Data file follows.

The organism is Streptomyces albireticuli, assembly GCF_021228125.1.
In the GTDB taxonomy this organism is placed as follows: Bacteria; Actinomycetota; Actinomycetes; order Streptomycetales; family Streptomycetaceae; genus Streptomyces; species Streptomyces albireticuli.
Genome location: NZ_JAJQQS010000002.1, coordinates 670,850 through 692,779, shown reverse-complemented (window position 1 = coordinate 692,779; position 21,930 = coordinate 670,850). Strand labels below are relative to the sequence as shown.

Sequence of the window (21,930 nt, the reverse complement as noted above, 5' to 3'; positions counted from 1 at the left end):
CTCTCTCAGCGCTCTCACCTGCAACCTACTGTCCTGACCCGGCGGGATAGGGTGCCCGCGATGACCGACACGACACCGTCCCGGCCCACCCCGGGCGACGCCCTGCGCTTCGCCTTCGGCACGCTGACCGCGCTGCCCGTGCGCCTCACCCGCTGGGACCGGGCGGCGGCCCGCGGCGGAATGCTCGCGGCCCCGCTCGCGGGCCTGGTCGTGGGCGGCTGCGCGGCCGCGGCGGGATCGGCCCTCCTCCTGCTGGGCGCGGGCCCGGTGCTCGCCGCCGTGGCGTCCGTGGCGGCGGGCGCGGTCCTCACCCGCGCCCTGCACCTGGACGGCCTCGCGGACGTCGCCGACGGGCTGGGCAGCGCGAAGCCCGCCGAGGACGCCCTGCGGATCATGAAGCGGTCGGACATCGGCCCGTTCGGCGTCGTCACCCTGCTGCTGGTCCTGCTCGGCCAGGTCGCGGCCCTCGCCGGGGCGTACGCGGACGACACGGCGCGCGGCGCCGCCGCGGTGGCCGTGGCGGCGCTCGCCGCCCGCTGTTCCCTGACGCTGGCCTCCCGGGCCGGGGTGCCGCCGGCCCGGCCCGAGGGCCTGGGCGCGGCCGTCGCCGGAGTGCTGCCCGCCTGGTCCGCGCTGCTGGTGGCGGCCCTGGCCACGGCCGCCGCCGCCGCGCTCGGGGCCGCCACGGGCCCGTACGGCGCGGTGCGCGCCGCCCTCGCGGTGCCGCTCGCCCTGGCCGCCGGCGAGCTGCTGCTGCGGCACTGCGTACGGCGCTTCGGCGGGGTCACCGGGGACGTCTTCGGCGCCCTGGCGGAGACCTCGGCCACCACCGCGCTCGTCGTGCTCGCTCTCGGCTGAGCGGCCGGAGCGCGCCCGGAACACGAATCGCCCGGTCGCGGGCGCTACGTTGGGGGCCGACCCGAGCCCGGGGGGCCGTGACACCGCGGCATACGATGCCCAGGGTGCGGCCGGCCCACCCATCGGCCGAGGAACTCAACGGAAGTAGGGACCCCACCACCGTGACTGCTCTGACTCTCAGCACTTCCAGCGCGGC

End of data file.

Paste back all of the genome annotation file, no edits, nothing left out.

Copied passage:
The organism is Streptomyces albireticuli, assembly GCF_021228125.1.
In the GTDB taxonomy this organism is placed as follows: Bacteria; Actinomycetota; Actinomycetes; order Streptomycetales; family Streptomycetaceae; genus Streptomyces; species Streptomyces albireticuli.
Genome location: NZ_JAJQQS010000002.1, coordinates 670,850 through 692,779, shown reverse-complemented (window position 1 = coordinate 692,779; position 21,930 = coordinate 670,850). Strand labels below are relative to the sequence as shown.

Sequence of the window (21,930 nt, the reverse complement as noted above, 5' to 3'; positions counted from 1 at the left end):
CTCTCTCAGCGCTCTCACCTGCAACCTACTGTCCTGACCCGGCGGGATAGGGTGCCCGCGATGACCGACACGACACCGTCCCGGCCCACCCCGGGCGACGCCCTGCGCTTCGCCTTCGGCACGCTGACCGCGCTGCCCGTGCGCCTCACCCGCTGGGACCGGGCGGCGGCCCGCGGCGGAATGCTCGCGGCCCCGCTCGCGGGCCTGGTCGTGGGCGGCTGCGCGGCCGCGGCGGGATCGGCCCTCCTCCTGCTGGGCGCGGGCCCGGTGCTCGCCGCCGTGGCGTCCGTGGCGGCGGGCGCGGTCCTCACCCGCGCCCTGCACCTGGACGGCCTCGCGGACGTCGCCGACGGGCTGGGCAGCGCGAAGCCCGCCGAGGACGCCCTGCGGATCATGAAGCGGTCGGACATCGGCCCGTTCGGCGTCGTCACCCTGCTGCTGGTCCTGCTCGGCCAGGTCGCGGCCCTCGCCGGGGCGTACGCGGACGACACGGCGCGCGGCGCCGCCGCGGTGGCCGTGGCGGCGCTCGCCGCCCGCTGTTCCCTGACGCTGGCCTCCCGGGCCGGGGTGCCGCCGGCCCGGCCCGAGGGCCTGGGCGCGGCCGTCGCCGGAGTGCTGCCCGCCTGGTCCGCGCTGCTGGTGGCGGCCCTGGCCACGGCCGCCGCCGCCGCGCTCGGGGCCGCCACGGGCCCGTACGGCGCGGTGCGCGCCGCCCTCGCGGTGCCGCTCGCCCTGGCCGCCGGCGAGCTGCTGCTGCGGCACTGCGTACGGCGCTTCGGCGGGGTCACCGGGGACGTCTTCGGCGCCCTGGCGGAGACCTCGGCCACCACCGCGCTCGTCGTGCTCGCTCTCGGCTGAGCGGCCGGAGCGCGCCCGGAACACGAATCGCCCGGTCGCGGGCGCTACGTTGGGGGCCGACCCGAGCCCGGGGGGCCGTGACACCGCGGCATACGATGCCCAGGGTGCGGCCGGCCCACCCATCGGCCGAGGAACTCAACGGAAGTAGGGACCCCACCACCGTGACTGCTCTGACTCTCAGCACTTCCAGCGCGGC